QUEST tells the story of two Bay Area eclipse chasers – people so entranced by the sight of the moon completely covering the sun that they travel around the world to get a firsthand view of the phenomenon. Paul Doherty is a physicist at San Francisco’s Exploratorium who was part of the museum’s team that broadcast the latest total eclipse live, on Aug. 1, 2008, from China’s Gobi desert. The second eclipse chaser profiled in our story is Charles Burckhalter, the first director of the Chabot Space and Science Center, in Oakland, who in 1900 pioneered a way of photographing total solar eclipses. With a contraption that he placed on his telescope, he was able to take detailed photos of the sun’s corona, the halo that peaks out from behind the moon when it covers the sun during an eclipse.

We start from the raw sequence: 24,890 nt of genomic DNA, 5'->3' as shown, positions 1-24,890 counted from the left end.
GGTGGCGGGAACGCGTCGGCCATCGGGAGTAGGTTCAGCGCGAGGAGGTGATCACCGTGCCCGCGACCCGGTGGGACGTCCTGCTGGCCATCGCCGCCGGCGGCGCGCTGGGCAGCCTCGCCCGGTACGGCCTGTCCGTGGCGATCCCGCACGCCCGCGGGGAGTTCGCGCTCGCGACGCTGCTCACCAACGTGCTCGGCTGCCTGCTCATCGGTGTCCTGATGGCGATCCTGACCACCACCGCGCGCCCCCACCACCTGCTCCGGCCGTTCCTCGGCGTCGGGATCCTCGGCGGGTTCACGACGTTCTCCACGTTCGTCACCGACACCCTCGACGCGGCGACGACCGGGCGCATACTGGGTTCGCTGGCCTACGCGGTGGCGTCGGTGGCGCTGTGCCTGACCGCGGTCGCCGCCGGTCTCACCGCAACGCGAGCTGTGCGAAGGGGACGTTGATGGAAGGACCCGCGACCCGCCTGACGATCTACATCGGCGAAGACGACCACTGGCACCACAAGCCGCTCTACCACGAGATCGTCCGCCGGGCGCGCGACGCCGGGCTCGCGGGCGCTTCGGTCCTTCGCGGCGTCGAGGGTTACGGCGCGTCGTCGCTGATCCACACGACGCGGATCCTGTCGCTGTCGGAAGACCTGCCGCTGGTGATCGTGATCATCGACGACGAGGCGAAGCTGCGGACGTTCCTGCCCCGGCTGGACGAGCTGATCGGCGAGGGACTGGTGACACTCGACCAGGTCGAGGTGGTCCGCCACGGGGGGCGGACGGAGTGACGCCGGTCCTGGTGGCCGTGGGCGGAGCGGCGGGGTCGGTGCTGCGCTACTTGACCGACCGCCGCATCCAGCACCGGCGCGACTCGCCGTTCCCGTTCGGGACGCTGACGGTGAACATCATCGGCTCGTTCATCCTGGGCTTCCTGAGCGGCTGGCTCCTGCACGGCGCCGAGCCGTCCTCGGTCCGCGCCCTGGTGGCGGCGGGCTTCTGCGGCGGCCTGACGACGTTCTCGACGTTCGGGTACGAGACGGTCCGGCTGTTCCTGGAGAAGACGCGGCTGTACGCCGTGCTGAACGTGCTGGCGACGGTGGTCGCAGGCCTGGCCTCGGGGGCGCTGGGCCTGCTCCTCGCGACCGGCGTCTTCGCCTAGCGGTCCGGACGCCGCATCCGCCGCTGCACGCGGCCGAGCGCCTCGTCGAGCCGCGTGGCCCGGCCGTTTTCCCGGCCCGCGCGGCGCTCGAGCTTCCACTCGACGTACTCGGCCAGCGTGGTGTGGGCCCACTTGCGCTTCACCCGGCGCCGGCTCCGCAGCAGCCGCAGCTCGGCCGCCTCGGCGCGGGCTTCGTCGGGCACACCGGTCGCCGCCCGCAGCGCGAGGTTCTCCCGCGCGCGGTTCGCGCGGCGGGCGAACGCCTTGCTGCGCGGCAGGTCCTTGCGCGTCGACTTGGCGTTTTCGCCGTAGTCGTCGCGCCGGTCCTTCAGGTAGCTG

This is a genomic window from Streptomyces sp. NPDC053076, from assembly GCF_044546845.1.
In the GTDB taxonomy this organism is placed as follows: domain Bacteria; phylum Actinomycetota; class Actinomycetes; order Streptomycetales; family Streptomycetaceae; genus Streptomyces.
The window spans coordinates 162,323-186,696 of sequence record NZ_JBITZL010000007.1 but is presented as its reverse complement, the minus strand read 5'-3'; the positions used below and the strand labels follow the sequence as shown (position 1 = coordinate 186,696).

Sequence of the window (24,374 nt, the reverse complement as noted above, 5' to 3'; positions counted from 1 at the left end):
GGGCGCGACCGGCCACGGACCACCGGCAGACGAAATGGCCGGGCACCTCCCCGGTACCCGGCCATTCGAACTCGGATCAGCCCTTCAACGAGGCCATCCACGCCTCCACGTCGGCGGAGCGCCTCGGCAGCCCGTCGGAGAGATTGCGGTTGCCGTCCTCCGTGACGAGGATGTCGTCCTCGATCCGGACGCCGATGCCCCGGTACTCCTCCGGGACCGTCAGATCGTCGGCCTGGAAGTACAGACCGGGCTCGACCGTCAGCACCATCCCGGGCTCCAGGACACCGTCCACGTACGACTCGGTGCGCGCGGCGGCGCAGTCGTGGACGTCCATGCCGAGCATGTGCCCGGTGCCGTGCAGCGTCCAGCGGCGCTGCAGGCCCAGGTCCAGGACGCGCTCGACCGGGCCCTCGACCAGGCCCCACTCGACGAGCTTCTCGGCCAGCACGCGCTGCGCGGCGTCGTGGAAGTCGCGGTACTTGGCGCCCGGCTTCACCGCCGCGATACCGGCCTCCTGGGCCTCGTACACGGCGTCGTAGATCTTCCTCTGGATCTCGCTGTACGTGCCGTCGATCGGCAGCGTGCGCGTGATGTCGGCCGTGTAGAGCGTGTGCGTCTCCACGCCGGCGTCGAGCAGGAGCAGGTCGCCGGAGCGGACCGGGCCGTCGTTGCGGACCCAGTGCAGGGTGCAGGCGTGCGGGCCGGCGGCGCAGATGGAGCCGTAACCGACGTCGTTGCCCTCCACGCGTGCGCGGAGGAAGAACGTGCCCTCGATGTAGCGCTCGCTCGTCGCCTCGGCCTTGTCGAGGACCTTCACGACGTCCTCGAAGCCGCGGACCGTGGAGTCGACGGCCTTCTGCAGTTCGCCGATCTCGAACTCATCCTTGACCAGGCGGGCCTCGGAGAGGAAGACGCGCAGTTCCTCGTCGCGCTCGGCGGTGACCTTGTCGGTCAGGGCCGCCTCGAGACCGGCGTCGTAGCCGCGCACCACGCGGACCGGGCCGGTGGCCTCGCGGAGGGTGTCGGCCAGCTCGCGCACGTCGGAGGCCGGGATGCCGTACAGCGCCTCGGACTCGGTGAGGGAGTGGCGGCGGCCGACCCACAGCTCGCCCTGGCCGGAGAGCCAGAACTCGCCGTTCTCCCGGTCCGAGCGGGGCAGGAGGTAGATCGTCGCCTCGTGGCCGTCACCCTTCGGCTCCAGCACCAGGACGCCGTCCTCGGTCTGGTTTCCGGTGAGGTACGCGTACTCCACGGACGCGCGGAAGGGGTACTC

The footage of the August total eclipse that we got from the Exploratorium and used in our story is incredibly beautiful. The red images of the sun that you’ll see are created by a telescope that views the sun in a wavelength of hydrogen gas. “The sun is mostly made of hydrogen gas,” said Doherty, “and this is a deep red wavelength called hydrogen alpha.” You can watch the entire China 2008 eclipse on the Exploratorium’s web site. And Doherty recommends trying to view the next two total solar eclipses live. They will be visible on July 22, 2009, from Shanghai, China, and on July 11, 2010, from Easter Island. But if your budget doesn’t allow you to travel that far, you can always wait until 2017, when a total eclipse will be visible in Washington and Oregon and all the way across the United States to South Carolina. Or you can plan to visit the Exploratorium or the Chabot Space and Science Center on any of those three days, to watch the eclipse through their live feed.